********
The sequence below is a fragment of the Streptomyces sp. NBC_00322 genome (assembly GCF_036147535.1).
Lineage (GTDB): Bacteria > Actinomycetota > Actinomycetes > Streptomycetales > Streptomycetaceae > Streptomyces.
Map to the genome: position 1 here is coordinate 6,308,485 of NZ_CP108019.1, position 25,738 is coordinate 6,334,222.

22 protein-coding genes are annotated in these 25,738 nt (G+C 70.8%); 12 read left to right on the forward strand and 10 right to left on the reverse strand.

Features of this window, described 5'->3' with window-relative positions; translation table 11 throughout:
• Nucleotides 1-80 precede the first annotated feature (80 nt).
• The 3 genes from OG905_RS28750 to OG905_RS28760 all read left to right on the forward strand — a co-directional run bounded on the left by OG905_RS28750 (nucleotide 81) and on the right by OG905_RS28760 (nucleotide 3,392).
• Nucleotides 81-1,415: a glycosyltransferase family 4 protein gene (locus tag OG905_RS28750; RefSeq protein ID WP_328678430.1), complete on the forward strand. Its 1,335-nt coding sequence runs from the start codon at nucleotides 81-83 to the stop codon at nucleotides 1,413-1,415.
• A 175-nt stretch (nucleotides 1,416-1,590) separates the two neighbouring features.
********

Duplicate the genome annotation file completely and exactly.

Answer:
The sequence below is a fragment of the Streptomyces sp. NBC_00322 genome (assembly GCF_036147535.1).
Lineage (GTDB): Bacteria > Actinomycetota > Actinomycetes > Streptomycetales > Streptomycetaceae > Streptomyces.
Map to the genome: position 1 here is coordinate 6,308,485 of NZ_CP108019.1, position 25,738 is coordinate 6,334,222.

22 protein-coding genes are annotated in these 25,738 nt (G+C 70.8%); 12 read left to right on the forward strand and 10 right to left on the reverse strand.

Features of this window, described 5'->3' with window-relative positions; translation table 11 throughout:
• Nucleotides 1-80 precede the first annotated feature (80 nt).
• The 3 genes from OG905_RS28750 to OG905_RS28760 all read left to right on the forward strand — a co-directional run bounded on the left by OG905_RS28750 (nucleotide 81) and on the right by OG905_RS28760 (nucleotide 3,392).
• Nucleotides 81-1,415: a glycosyltransferase family 4 protein gene (locus tag OG905_RS28750; RefSeq protein ID WP_328678430.1), complete on the forward strand. Its 1,335-nt coding sequence runs from the start codon at nucleotides 81-83 to the stop codon at nucleotides 1,413-1,415.
• A 175-nt stretch (nucleotides 1,416-1,590) separates the two neighbouring features.